For links to many more fragments: The Orphic Fragments of Otto Kern.

SUMMARY: This fragment describes the myth of Icarius and Erigone and the swinging faces.

244. (269) Servius in Georgica Virgilii II 389 p. 253, 16 Th. ~ Myth. Vat. I 19; II 61 v. Keseling De Mythogr. Vatic. secundi font. diss. Hal. 1908, 20:

oscillorum* autem variae sunt opiniones; nam alii hanc asserunt fabulam. Icarus Atheniensis, pater Erigonae, cum acceptum a Libero patre vinum mortalibus indicaret, occisus est a rusticis, qui cum plus aequo potassent, deebriati se venenum accepisse crediderant. huius canis est reversus ad Erigonam filiam, quae, cum eius comitata vestigia pervenisset ad patris cadaver, laqueo vitam finivit. haec deorum voluntate inter astra relata est, quam Virginem vocant. canis quoque ille est inter sidera collocatus. sed post aliquantum tempus Atheniensibus morbus inmissus est talis, ut eorum virgines furore quodam compellerentur ad laqueum; responditque oraculum, sedari posse illam pestilentiam, si Erigonae et Icari cadavera requirerentur. quae cum diu quaesita nusquam invenirentur, ad ostendendam suam devotionem Athenienses, ut etiam in alieno ea quaerere viderentur elemento, suspenderunt de arboribus funem, ad quem se tenentes homines hac atque illac agitabantur, ut quasi et per aërem illorum |254 Th. cadavera quaerere viderentur. sed cum inde plerique caderent, inventum est, ut (formas) ad oris sui similitudinem facerent et eas pro se suspensas moverent. unde et oscilla dicta sunt ab eo, quod in his cillerentur, id est moverentur ora: nam ‘cillere’ est movere, unde et furcillae dictae sunt, quibus frumenta cillentur. alii dicunt oscilla esse membra virilia de floribus facta, quae suspendebantur per intercolumnia ita, ut in ea homines, acceptis clausis personis, inpingerent et ea ore cillerent, id est moverent, ad risum populo commovendum. et hoc in Orpheo (non Lucani) lectum est.

“But of the swings*, there are various opinions; in fact, others defend this story. Icarius (Ἰκάριος) of Athens, father of Erigone (Ἠριγόνη), making known to the mortals the wine of Father Liber, is killed by the peasants, who, having drank too much and being drunk, believed they had been given poison. His dog returned to his daughter Erigone, who, following his footprints, came upon the corpse of her father, and took her life by hanging herself. In recompense for this and by the will of the Gods, she was placed among the constellations; they call her Virgo. The dog is also established among the constellations. But after a little time, a malady was set upon the Athenians, such that their virgins, in some kind of madness, were driven to hang themselves; the oracle responded, that it would be possible to end the pestilence if the corpses of Erigone and Icarius were found. And since, for a long time, they did not find them, to show their piety, the Athenians, to make it seem that they were also seeking them in an unfamiliar area, suspended rope from the trees, to which the men, holding fast, swaying here and there, so that it seemed as if they were seeking the corpses even through the air. But, since very many of them fell from there, a way was found, so that, making figures in the likeness of their own face and having suspended them, setting them in motion. For which they are said to be swings from that place, quod in his cillerentur, that is, they are swinging at the end (of a rope); for ‘to move (cillere)’ is movere, whence even the little forks are called that, whereby the grain will be moved. Others say that the swings are penises made of flowers, which were suspended across between the columns (of trees) in this way, so that the men, wearing closed masks, wanted to represent them with moving faces, that is, to be moving them, to stir laughter in the people. And this was collected in Orpheus (not Lucan).”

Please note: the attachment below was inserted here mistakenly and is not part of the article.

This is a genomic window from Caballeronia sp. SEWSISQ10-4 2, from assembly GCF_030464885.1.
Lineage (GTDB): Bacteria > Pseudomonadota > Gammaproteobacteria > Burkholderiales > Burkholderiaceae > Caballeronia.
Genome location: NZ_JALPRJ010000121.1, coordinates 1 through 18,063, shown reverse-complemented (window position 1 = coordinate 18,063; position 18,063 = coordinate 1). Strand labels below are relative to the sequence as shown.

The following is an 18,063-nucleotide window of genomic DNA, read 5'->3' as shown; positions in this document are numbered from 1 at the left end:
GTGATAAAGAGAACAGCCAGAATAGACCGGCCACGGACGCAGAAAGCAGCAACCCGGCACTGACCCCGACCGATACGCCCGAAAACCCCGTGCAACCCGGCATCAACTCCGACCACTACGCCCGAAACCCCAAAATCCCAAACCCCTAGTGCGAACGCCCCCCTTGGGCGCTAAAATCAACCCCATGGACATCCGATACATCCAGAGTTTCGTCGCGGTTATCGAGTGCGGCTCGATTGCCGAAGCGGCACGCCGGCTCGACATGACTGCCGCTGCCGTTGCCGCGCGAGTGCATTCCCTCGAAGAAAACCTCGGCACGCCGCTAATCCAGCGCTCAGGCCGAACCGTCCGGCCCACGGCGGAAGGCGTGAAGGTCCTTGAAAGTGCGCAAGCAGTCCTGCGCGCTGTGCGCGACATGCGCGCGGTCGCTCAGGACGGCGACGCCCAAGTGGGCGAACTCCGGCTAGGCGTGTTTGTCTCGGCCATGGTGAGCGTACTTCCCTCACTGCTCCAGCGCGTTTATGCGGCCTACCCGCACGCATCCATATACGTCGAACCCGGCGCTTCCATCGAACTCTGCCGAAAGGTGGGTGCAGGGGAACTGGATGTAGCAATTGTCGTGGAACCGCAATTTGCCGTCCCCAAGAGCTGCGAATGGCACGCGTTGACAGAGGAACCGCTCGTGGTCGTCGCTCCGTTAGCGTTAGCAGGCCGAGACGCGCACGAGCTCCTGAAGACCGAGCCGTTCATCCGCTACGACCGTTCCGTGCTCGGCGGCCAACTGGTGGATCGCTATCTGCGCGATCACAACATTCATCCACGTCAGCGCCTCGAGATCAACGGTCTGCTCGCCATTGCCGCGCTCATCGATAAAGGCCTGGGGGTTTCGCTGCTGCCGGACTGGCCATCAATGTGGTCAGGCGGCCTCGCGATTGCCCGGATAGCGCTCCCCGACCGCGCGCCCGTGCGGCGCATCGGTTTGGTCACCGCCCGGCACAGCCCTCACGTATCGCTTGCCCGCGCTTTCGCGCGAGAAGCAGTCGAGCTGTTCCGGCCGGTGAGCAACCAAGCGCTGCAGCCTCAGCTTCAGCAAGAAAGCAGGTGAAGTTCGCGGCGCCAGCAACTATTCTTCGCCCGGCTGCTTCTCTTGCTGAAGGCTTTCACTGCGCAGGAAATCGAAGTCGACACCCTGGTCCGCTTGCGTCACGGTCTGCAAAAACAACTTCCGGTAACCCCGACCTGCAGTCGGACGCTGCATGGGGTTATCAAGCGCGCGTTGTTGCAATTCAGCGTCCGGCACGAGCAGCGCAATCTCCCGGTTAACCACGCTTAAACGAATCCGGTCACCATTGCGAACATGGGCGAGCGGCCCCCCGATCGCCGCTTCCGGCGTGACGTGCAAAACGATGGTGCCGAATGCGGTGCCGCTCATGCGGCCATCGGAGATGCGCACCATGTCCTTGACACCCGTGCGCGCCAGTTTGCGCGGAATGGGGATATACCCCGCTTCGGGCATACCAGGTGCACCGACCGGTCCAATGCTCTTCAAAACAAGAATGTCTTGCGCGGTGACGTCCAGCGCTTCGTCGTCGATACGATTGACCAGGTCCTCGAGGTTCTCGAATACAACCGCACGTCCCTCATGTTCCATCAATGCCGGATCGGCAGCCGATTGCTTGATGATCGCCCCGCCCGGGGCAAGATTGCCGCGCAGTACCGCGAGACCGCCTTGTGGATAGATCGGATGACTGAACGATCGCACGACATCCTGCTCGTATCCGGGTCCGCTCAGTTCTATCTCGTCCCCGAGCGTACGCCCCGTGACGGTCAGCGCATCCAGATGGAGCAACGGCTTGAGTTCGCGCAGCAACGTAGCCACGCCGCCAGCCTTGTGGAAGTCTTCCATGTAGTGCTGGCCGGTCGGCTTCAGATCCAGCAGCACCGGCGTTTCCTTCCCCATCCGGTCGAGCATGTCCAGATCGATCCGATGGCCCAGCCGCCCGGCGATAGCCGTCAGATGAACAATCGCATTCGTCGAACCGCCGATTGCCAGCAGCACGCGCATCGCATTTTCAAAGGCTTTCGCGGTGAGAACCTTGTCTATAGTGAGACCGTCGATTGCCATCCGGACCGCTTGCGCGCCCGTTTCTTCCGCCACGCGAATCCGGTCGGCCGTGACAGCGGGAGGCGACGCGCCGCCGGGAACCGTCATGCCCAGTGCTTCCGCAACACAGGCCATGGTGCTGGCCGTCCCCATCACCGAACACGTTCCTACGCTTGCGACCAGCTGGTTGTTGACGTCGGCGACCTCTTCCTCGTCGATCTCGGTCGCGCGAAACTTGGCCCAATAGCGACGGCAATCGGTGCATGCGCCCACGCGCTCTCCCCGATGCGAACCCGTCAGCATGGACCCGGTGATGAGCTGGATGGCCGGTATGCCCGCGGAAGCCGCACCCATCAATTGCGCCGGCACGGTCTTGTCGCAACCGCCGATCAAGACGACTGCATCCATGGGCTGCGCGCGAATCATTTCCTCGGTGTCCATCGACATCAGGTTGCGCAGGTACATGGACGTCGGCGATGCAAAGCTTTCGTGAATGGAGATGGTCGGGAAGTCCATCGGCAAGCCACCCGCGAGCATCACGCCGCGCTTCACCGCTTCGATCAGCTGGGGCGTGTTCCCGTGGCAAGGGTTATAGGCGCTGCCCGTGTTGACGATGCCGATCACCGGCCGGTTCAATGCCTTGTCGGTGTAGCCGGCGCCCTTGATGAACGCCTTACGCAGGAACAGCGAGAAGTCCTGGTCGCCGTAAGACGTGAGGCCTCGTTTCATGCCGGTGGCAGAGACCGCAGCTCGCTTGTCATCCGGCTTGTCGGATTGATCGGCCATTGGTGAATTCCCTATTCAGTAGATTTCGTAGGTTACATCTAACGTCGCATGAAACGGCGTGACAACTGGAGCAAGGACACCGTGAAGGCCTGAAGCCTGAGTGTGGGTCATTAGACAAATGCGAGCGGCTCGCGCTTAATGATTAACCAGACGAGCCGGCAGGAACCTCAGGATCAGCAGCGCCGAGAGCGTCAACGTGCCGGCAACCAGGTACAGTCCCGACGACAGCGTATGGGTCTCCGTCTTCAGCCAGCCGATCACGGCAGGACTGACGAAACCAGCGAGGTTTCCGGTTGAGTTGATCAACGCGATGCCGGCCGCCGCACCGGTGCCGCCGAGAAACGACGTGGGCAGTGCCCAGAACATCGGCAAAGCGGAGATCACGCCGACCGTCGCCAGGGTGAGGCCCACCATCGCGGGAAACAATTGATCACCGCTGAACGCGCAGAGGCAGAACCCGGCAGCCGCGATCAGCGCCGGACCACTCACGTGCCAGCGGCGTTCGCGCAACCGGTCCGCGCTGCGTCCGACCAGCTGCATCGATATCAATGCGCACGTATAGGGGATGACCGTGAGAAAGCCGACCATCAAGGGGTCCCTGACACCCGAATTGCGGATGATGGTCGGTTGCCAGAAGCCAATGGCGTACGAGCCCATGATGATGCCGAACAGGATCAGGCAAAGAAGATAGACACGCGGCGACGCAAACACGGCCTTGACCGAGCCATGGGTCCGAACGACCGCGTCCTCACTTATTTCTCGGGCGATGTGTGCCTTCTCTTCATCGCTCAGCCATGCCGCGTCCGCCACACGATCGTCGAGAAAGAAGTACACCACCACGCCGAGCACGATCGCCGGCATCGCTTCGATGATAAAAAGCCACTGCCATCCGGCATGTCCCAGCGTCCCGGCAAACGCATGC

(trans. by the author)

*oscillum. This word is found more than once in this fragment; it can mean “swing” or “little mask.” Lewis & Short reference our passage for both meanings of the word. It is not a little confusing because the text talks about Erigone swinging from a noose, but it also speaks of swinging masks which the men hang from the trees.

Lobeck I 585; Dieterich Nekyia2 134 n. 1; Heeg Diss. 47.

On the myth of Erigone from Sophocles in the Satyrs (ed. Ἰχνευταί?), by Eratosthenes most famously examined in an elegiac poem v. Preller-Robert Griech. Mythol. I4 667; Escher RE2 VI 451 n. 2; Maaβ Philolog. LXXVII 1921, 1; Rud. Pfeiffer Kallimachosstudien 1922, 102. Orpheus has spoken of Erigone also in ΓΕΩΡΓΙΑ.

The story of the birth of the Gods: Orphic Theogony.

We know the various qualities and characteristics of the Gods based on metaphorical stories: Mythology.

Dictionary of terms related to ancient Greek mythology: Glossary of Hellenic Mythology.

Introduction to the Thæí (the Gods): The Nature of the Gods.

How do we know there are Gods? Experiencing Gods.

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